Universal-Investment: Renewable energies become increasingly important as an asset class. Why do you emphasise this theme in particular?
Fröhlich: As a bank of the church, we have a clear mandate. Protecting the Creation is always a key objective, and that in turn puts sustainable investing centre stage in our corporate strategy. As a result, our business model focuses on issues such as financing the social economy or renewable energies.
Universal-Investment: Together with Universal-Investment, you have structured a separate account that targets renewable energy projects in the emerging markets. Why do you concentrate on emerging market projects?
Fröhlich: The emerging markets offer particularly promising conditions for renewable energy projects. One of our projects is located in Kenya, for instance. The wind park that is being in construction there is the biggest of its kind in sub-Saharan Africa where conditions for wind power are ideal. Natural resources are typically better than for instance in Europe. And the wind park creates new jobs. On the geopolitical level, the emerging markets need the electricity to become less dependent from foreign energy supply. Most of these countries have large energy deficits and power generation supports their economic development. Energy is always an important element of social policy and basic supply. Where there is no electricity, there is no heat, only limited manufacturing and no access to mass media. Apart from the project in Kenya, our portfolio currently also invests in a hydro-electric power project in Peru and a wind park in Nicaragua that is already up and running. We are also contemplating the addition of one project each in Peru, Uganda and Honduras. Besides hydroelectric and wind power, our separate account is also interested in solar parks and measures that improve the energy efficiency of thermal plants. Importantly, we don‘t just analyse the actual project but also social conditions on site. We check to what extent the project partners must provide social support or comply with environmental standards.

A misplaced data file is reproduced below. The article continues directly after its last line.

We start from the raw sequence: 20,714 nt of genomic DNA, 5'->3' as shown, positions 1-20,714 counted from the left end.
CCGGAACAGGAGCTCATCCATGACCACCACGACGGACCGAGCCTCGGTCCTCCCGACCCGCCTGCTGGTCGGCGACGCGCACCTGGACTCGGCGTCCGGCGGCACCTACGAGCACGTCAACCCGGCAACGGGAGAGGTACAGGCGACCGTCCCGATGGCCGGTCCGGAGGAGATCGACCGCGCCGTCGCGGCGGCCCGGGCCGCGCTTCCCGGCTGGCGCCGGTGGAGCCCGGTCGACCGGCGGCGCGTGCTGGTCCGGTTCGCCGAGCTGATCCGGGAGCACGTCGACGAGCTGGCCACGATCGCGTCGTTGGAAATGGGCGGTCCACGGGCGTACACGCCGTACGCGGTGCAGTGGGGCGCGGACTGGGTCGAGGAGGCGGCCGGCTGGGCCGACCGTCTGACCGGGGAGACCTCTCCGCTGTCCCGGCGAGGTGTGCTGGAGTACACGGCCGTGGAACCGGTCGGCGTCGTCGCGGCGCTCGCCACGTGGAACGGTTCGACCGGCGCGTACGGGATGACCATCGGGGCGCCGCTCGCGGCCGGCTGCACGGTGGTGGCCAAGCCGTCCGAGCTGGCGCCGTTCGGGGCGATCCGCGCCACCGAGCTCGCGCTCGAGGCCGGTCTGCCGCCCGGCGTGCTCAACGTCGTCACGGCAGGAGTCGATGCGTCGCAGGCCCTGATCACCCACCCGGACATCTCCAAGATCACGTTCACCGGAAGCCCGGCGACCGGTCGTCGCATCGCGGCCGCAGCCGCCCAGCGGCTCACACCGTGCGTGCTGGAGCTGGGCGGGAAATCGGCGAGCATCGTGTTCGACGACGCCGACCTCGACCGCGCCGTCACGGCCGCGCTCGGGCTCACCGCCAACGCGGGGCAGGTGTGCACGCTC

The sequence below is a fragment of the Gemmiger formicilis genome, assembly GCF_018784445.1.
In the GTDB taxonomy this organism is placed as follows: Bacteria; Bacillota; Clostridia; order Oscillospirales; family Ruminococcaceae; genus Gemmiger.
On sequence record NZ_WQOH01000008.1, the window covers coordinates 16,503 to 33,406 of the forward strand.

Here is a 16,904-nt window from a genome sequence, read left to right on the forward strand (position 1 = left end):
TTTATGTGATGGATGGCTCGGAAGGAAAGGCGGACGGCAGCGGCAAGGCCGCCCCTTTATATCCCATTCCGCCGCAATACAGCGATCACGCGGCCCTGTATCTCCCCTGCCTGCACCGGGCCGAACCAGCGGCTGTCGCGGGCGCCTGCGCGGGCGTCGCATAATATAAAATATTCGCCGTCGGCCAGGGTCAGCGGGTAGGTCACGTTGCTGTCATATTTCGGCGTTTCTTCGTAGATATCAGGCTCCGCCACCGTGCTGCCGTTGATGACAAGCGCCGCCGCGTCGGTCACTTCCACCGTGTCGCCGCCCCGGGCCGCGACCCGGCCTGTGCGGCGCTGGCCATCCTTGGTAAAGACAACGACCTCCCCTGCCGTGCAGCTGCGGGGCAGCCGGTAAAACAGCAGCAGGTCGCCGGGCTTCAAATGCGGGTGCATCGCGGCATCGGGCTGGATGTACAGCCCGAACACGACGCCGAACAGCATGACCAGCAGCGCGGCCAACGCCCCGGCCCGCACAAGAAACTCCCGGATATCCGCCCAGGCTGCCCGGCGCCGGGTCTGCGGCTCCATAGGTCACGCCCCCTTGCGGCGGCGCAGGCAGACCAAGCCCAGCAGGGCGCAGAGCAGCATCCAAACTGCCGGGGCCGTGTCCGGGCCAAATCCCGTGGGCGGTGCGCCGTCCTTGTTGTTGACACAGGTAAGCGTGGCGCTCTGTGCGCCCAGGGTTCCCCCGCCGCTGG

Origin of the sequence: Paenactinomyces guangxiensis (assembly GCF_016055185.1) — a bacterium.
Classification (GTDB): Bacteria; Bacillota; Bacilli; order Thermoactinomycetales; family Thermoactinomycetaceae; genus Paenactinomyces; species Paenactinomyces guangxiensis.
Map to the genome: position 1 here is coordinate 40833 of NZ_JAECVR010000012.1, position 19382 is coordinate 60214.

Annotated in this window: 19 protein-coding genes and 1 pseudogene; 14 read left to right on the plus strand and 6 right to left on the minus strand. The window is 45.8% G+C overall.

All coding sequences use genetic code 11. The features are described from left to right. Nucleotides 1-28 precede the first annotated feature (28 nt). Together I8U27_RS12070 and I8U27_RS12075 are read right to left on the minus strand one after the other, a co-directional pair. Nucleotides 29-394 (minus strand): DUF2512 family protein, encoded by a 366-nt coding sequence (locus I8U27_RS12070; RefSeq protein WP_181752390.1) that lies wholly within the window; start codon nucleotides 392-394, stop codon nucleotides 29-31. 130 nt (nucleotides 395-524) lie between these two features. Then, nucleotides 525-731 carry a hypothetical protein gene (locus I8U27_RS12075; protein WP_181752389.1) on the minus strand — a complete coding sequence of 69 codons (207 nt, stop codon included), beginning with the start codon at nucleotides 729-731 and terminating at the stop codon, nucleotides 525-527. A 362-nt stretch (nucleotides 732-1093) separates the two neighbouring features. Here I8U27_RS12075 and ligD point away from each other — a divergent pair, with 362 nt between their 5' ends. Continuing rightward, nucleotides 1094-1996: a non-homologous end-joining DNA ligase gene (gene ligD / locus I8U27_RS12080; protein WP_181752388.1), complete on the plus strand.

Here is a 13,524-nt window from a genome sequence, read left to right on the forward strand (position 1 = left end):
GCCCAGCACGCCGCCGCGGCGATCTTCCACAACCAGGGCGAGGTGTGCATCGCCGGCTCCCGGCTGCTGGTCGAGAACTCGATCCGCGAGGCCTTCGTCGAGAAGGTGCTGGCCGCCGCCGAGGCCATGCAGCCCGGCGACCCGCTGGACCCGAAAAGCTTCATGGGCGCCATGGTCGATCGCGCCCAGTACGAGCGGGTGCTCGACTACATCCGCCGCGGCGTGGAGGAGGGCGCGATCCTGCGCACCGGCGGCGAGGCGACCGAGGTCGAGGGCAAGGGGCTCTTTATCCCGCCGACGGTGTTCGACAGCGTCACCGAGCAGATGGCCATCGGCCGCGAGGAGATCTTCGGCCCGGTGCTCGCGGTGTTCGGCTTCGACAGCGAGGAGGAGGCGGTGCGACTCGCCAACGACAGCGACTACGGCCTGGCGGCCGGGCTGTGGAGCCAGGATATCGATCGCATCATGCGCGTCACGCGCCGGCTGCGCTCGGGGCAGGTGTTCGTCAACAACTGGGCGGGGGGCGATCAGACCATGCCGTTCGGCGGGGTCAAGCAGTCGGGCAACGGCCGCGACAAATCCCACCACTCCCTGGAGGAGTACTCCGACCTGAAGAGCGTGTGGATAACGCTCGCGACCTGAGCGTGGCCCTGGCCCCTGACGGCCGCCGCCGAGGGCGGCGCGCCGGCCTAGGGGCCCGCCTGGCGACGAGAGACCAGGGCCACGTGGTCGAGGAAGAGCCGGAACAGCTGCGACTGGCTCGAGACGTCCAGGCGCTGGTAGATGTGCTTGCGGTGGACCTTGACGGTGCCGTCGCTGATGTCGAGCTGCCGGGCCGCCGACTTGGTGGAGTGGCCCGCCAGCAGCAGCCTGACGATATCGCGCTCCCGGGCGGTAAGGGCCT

Universal-Investment: What are your selection criteria for projects you plan to add to the separate account? Which factors do you look at?
Fröhlich: In a first step, we analyse the economics of the project. We drill down into factors such as credit quality, life-span and margins. In the next step, we determine whether the project is a good fit for the existing portfolio for instance based on country diversification or the type of energy generation. The financing structure of the project is another crucial factor. The wind park in Kenya, for example, is financed by the DEG, the European Investment Bank (EIB) and other renowned financial institutions. All of them have long-standing and extensive expertise in project development and support in the emerging markets. Another important aspect is the technical equipment; in Kenya, it is provided by the renowned turbine manufacturer Vestas. Furthermore, the wind park is a top-priority project for the government of Kenya, which is always a key requirement for our investments. In the case of the wind park, this government ensures that the electricity will actually be bought because local electricity companies in the emerging markets are mostly state-owned. That is a mission-critical factor for the project. Renewable energies also have the advantage of being less complex than other infrastructure projects. Institutional investors can easily relate to these projects. And renewable energies are based on proven technologies investors know and can understand in the context of their deployment in emerging markets.
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